help with a mic placement puzzle

Discussion in 'Location Recording' started by skygzr, Apr 21, 2007.

  1. skygzr

    skygzr Guest

    Hi All -

    My girlfriend is a violinist and I've been recording some of her chamber music performances. I'm relatively new at it. Of course I'd like to improve, but right now I'm more concerned with learning the basics than producing a perfect product.

    I've read a great many opinions about miking a small acoustic group. I've been using an xy pair placed about dead center about six feet up. I run it into a USB gadget and then into a laptop. I sit quietly off to the side and try no to look conspicuous (not that anyone is looking at me).

    Here's the puzzle. In this particular space, mic placement is constrained by the audience. The strings are considerably closer to the mics than the piano. The piano always a little behind the strings in the mix, and I'm at a loss as to how to fix it. Moving back a little would even them out somewhat, but I cant do that.

    The grand piano is almost always played with the lid almost closed closed. It's a good mix in most of the hall.

    Does going WAY UP make sense? Now we're getting a lot more warm fuzzies off the tops of the violins, but we're not looking into the innards of the piano anymore.

    How about moving to the left (from the audience's POV)? The solo violin usually stands pretty much in front of the pianist (those soloists!) and it seems like moving to the left might get me a little more evenly spaced from both.

    Am I missing some obvious possibilities?

    I'm new here, so I'll introduce myself. I've been playing in bands all my life and have a pretty good ear, although I'm new to recording. I play with computers all day long so they don't scare me. And yes, everyone is right, recording a chamber group well is really difficult.

    Notice that I didn't mention anything about hardware? I've been a photographer for thirty or so years, and believe me, I understand equipment lust in all it's seductive permutations. We call it GAS (Gear Acquisition Syndrome). There's plenty of photogs who insist you can't take a good picture with brand x camera or of you don't own some exotic radioactive lens (that you often fondle but seldom use), then well, you might as well hang it up. Bah!

    I have no problem spending money, and yes I understand that good stuff makes a difference. But right now I need help knowing where to aim things.

    Cheers - Kevin
  2. FifthCircle

    FifthCircle Well-Known Member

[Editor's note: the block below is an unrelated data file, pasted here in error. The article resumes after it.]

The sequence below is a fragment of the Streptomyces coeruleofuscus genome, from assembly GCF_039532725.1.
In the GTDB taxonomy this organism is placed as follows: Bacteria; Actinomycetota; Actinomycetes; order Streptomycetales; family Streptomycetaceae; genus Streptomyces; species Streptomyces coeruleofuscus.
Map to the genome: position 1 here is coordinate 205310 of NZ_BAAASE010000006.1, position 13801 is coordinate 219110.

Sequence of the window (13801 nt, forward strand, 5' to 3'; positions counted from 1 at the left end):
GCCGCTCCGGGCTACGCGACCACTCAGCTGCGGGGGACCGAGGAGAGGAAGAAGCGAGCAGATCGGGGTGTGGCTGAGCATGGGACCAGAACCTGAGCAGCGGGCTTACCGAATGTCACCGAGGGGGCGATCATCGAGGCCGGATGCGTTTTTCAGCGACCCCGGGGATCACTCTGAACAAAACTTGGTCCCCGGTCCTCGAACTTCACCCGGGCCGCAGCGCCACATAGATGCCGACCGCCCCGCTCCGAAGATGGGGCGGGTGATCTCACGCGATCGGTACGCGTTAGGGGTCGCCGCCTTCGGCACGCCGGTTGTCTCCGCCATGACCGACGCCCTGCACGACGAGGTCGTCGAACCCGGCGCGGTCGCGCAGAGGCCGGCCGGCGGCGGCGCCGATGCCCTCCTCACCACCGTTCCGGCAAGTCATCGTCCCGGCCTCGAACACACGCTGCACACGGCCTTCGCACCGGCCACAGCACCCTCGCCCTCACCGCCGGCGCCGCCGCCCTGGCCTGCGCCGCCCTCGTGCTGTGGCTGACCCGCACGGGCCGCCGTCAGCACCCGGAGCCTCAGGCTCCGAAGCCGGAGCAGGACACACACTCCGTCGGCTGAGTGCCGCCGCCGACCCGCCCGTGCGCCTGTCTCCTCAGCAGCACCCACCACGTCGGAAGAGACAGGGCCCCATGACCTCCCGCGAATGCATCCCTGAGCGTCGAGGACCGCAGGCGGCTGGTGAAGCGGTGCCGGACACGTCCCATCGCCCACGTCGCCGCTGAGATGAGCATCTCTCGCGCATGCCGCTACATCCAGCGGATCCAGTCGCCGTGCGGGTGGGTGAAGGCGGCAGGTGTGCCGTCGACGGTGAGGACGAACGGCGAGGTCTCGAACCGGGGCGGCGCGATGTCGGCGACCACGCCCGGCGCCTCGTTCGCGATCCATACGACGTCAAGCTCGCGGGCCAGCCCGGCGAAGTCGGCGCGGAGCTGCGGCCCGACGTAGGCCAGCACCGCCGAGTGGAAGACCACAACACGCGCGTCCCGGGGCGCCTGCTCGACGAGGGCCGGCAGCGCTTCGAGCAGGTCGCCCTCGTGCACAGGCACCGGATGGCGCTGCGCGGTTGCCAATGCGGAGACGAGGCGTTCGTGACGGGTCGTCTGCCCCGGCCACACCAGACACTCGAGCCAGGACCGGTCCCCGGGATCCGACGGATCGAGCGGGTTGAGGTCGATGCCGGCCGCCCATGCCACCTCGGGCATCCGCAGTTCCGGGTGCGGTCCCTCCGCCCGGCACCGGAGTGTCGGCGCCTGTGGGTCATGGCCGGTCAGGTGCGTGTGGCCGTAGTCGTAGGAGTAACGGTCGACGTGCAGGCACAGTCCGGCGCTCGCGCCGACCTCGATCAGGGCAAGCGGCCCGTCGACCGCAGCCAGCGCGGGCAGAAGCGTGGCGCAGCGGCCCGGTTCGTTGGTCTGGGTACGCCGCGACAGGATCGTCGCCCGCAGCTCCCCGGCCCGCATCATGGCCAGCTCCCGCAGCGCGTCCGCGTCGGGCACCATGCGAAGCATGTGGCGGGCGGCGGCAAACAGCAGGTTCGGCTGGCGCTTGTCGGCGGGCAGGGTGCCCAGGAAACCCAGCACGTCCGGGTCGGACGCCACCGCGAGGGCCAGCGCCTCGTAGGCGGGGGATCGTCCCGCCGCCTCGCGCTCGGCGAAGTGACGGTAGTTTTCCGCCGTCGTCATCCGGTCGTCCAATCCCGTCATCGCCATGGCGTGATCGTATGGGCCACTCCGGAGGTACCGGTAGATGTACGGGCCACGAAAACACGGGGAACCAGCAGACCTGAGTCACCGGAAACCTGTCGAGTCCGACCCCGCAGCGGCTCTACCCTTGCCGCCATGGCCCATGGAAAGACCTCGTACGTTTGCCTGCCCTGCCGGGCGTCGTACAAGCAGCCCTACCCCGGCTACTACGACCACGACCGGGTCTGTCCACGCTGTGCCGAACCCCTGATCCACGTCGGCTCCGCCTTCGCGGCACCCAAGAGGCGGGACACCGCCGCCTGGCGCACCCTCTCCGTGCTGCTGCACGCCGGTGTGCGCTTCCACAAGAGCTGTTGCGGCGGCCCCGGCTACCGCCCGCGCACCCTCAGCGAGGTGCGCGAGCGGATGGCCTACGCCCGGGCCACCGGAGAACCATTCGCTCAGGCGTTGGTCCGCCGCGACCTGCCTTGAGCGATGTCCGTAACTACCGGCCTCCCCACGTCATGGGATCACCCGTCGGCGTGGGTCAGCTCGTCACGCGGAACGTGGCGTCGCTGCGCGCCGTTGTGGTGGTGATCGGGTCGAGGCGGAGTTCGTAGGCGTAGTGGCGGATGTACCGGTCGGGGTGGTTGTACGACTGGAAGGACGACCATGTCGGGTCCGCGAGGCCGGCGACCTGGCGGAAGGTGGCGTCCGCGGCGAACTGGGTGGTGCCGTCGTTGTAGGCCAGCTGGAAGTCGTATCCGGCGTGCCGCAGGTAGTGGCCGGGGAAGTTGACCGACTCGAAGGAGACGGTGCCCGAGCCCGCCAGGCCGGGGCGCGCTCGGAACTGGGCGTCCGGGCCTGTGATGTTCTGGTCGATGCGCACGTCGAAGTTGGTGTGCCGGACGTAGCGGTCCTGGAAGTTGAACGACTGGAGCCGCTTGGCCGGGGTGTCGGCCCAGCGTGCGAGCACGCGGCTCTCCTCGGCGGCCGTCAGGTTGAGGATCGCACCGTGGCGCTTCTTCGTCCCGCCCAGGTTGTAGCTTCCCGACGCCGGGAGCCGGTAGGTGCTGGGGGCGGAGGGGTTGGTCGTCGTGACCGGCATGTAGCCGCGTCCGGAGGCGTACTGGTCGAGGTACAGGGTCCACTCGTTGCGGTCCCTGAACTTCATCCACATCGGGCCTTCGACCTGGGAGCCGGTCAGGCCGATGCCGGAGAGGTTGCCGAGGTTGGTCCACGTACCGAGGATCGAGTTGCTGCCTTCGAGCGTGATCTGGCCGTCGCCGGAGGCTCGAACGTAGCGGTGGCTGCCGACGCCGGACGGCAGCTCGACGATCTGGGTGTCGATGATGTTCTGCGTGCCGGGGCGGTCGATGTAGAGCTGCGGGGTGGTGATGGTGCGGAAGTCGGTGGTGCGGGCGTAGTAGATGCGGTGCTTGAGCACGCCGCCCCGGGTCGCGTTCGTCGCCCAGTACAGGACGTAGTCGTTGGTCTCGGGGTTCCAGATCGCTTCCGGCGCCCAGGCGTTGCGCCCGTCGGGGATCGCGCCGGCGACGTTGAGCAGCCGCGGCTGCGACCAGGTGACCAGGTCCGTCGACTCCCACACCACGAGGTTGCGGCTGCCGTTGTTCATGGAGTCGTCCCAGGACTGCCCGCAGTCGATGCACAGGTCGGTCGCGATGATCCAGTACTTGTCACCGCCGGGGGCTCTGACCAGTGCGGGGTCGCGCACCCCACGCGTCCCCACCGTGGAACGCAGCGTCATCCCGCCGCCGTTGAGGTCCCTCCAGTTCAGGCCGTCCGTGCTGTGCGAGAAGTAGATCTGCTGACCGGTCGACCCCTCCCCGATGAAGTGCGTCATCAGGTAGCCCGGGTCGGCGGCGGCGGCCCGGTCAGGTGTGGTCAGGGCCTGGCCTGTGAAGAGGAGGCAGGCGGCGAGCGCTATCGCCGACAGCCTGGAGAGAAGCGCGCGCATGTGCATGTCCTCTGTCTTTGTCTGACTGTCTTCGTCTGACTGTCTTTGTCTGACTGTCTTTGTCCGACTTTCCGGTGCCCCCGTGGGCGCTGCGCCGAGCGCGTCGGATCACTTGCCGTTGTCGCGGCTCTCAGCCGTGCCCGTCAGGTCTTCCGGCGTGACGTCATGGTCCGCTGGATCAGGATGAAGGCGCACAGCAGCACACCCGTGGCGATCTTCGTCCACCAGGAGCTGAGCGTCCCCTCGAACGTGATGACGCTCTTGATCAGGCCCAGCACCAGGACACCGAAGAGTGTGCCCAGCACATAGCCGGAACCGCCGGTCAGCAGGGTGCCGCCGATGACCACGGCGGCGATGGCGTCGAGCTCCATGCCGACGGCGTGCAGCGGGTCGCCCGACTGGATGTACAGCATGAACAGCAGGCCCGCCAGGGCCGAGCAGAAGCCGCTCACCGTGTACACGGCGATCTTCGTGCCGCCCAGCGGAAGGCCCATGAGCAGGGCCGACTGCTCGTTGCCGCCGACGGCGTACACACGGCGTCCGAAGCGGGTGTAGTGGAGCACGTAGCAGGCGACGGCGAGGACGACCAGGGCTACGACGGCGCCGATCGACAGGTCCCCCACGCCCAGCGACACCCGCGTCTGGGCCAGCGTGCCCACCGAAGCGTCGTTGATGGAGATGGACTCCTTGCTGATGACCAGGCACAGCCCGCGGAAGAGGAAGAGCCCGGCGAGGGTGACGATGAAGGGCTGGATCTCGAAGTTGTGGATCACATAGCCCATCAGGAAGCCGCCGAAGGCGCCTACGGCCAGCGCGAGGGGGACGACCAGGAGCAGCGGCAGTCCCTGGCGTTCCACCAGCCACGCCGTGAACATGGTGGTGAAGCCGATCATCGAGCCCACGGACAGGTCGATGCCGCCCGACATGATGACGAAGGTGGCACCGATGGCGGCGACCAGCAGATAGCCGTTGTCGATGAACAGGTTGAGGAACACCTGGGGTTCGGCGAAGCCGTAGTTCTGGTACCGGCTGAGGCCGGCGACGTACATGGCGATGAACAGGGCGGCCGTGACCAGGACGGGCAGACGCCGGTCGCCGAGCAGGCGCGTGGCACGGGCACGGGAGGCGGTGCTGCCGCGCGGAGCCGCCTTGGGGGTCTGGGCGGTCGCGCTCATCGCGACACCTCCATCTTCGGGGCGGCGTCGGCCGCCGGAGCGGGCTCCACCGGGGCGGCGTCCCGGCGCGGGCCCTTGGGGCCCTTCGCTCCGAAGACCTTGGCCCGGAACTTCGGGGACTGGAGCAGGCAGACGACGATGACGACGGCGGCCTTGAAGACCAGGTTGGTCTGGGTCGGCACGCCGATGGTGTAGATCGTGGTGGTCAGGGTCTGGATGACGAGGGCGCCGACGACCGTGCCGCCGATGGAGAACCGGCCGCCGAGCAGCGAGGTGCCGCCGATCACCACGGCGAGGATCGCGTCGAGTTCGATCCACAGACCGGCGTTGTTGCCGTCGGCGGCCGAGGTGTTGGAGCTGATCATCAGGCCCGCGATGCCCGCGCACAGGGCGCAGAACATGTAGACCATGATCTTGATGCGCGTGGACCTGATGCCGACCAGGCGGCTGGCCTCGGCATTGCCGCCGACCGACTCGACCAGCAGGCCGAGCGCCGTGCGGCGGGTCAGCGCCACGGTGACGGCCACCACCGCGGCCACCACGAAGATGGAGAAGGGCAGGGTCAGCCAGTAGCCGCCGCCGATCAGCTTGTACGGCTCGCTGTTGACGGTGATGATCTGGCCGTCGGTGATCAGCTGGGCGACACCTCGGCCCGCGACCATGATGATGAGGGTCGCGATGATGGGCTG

Welcome to the world of location recording... Sometimes that just happens to be the case. You may want to go higher. 6 feet seems a bit low depending on what kind of mics they are. You may find that changing height and angle of the mics will help your sound (sometimes being higher and aiming the mics down will help).

    Just experiment and listen. If what you did made the recording sound worse, then obviously you did the wrong thing. That is what sound checks are for :D It is a rare thing that the first place I put my microphones is the final resting place. As you get more experience, you'll find that you need to move the mics less and less to get the sound you are looking for.

  3. zemlin

    zemlin Well-Known Member

    I have a long pole for paint rollers - I rigged up an attachment so I can mount microphones on it. With that, my mics, and some good headphones with VERY GOOD isolation I can wave my mics around in the air and find the right spot.
  4. aracu

    aracu Active Member

    Thats the smartest idea I've heard in a long time!
  5. DavidSpearritt

    DavidSpearritt Well-Known Member

    I just use the Manfrotto the mics are on, and move that around. :)
  6. zemlin

    zemlin Well-Known Member

    I'm working on a simply dolly I can use under my big tripod stand ...
  7. skygzr

    skygzr Guest

    Thanks for the tips.

    I've been using a stand designed to hold's much beefier than a consumer-grade mic stand and goes up to about ten feet. I made an adapter to hold a condenser pair.

    I've got a very heavy base (again built for lights) on wheels that I've thought about putting into service. I just need to figure a way to put brakes on the wheels.
  8. Simmosonic

    Simmosonic Active Member

    Better ensemble often comes from moving further away, as you have noted, and going up is one way, although with tonal differences. Moving a bit further back is often the best option, so...

    Have you tried placing a boom arm on your mic stand and using it 'backhanded' (i.e. pointing it out above the audience, with the mic looking back towards the performers from the end of the boom)?

    With the right boom arm you would be able to move the mic a metre or more further away from the performers than the stand itself would allow, which ought to be enough to solve the problem. You may need to put a sandbag on the bottom of the stand for stability, but that's not such a bad idea anyway.
  9. aracu

    aracu Active Member

    The other day I brought a long boom pole that I would normally
    use to record film dialogue, to test mic placements for recording
    musicians in a church. It really made things easier and I can
    see what Simmo is talking about in terms of reaching places
    where you can't get to with a mic stand. Does anyone know
    of a clamp that will sturdily support a boompole on a mic
    stand? I know a maffer clamp will work for this with light stand
    threads. There's a thing called a "double super clamp" which I
    think might work, it clamps onto the stand intead of threading
    it on, so the wieght of a boompole woudn't risk breaking the
    threaded part of the stand.

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